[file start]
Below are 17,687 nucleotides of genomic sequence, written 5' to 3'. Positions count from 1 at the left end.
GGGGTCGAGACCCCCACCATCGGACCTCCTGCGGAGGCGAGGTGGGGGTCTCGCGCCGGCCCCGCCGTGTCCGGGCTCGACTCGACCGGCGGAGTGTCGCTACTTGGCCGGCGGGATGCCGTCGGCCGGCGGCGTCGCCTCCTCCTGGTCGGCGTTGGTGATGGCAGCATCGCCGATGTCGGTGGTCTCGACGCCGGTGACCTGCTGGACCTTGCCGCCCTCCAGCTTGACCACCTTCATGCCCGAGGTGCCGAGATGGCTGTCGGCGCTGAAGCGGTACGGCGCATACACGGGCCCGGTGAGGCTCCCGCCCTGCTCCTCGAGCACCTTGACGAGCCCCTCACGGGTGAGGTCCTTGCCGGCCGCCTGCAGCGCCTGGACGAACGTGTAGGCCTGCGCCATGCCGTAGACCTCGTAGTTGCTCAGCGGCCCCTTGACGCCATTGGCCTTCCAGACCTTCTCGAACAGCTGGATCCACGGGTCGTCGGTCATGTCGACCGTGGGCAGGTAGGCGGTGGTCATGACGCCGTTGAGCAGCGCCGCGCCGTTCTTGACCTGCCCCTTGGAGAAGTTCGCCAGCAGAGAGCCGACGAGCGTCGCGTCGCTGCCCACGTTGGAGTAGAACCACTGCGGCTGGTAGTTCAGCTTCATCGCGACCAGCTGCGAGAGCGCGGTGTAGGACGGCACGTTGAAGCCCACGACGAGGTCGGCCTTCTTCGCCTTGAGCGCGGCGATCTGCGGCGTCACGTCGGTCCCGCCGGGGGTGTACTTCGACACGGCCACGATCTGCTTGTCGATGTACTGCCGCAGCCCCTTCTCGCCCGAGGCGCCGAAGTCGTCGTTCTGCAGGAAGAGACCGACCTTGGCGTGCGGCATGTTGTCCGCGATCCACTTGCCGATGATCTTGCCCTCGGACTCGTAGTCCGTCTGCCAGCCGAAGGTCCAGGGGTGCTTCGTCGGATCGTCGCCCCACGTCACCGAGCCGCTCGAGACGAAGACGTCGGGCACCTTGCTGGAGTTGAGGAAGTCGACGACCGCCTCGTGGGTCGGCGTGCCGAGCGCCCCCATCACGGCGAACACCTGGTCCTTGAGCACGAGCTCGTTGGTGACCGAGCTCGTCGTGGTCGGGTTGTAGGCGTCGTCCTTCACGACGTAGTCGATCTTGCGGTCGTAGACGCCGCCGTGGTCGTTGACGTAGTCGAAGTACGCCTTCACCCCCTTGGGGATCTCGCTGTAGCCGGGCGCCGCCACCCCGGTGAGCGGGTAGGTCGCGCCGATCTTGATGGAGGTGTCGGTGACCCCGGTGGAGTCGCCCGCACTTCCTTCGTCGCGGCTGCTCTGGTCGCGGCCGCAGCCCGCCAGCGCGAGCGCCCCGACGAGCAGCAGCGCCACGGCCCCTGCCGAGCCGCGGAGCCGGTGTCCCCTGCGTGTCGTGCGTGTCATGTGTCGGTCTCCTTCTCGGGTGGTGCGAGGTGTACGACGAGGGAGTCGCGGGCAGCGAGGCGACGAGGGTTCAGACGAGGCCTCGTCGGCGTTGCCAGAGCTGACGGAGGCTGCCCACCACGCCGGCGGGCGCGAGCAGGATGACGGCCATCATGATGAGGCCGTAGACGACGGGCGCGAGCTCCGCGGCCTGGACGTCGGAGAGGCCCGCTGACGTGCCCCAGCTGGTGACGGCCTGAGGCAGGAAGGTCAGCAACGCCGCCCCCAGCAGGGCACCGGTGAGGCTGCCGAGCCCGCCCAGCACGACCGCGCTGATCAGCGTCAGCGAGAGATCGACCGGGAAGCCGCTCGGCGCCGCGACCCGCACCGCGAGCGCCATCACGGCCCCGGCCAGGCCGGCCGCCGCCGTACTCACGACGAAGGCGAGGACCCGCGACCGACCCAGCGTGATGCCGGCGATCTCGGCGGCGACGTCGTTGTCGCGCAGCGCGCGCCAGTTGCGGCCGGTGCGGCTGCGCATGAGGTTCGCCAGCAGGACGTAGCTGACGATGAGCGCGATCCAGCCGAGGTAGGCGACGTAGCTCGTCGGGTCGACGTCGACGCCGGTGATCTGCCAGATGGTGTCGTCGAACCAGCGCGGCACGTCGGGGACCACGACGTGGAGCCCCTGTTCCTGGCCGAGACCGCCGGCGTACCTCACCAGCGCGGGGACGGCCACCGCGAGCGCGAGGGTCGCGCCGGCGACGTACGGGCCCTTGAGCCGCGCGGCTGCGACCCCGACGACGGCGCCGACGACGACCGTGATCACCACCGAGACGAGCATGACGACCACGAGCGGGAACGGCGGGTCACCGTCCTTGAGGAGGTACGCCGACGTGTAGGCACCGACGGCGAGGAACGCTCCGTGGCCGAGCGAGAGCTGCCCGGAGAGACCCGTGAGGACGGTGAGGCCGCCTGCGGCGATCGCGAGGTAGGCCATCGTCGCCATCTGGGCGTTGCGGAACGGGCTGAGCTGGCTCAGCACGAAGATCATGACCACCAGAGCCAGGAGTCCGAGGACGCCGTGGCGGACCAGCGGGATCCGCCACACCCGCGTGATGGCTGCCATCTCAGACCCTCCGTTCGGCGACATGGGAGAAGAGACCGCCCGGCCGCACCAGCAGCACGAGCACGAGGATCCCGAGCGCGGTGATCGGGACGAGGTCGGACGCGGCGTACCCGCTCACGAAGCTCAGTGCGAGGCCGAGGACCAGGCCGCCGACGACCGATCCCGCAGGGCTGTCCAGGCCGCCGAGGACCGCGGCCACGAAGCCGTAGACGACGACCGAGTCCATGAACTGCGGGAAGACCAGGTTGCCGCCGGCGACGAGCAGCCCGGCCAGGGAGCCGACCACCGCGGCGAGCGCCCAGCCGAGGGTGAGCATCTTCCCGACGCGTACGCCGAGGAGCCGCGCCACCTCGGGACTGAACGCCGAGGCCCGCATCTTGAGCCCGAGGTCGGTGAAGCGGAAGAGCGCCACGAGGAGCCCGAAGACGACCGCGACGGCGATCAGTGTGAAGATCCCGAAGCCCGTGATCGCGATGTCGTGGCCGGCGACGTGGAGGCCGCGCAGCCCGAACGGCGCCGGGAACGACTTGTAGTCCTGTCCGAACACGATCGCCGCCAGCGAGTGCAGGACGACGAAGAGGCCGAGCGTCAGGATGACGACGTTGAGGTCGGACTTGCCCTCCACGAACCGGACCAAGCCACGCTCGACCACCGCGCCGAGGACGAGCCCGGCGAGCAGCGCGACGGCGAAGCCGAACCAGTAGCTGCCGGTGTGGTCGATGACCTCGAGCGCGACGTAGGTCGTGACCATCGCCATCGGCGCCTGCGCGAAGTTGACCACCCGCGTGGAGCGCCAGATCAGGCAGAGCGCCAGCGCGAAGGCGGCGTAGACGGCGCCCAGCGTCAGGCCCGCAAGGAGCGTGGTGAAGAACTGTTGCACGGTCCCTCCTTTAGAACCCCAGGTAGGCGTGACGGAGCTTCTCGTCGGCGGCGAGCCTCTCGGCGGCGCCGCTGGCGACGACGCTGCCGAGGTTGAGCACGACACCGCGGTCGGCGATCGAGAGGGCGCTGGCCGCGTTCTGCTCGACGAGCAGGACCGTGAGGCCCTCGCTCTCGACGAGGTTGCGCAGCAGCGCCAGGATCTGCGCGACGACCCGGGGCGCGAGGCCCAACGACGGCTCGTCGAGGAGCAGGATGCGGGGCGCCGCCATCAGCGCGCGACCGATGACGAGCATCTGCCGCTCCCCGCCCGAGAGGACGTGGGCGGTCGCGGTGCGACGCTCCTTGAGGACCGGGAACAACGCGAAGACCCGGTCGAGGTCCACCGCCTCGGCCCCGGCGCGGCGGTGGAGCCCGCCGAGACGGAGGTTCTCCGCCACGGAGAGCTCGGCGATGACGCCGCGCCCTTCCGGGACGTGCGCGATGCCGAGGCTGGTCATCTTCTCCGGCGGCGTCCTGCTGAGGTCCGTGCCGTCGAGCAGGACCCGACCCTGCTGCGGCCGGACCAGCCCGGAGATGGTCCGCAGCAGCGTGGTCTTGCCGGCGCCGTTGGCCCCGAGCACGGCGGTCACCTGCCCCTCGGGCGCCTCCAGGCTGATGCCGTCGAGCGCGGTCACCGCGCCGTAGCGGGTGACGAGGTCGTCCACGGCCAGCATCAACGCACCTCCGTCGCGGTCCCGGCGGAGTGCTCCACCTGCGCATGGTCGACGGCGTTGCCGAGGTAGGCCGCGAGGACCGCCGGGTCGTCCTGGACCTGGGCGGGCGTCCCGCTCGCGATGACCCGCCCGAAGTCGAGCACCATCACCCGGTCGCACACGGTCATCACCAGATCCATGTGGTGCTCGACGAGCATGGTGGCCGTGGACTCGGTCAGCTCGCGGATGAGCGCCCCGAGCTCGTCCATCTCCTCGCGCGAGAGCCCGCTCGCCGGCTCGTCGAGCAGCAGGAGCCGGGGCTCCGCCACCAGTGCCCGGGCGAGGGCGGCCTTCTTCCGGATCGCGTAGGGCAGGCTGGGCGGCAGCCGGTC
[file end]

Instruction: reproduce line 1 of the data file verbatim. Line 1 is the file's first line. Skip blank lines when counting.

Below are 17,687 nucleotides of genomic sequence, written 5' to 3'. Positions count from 1 at the left end.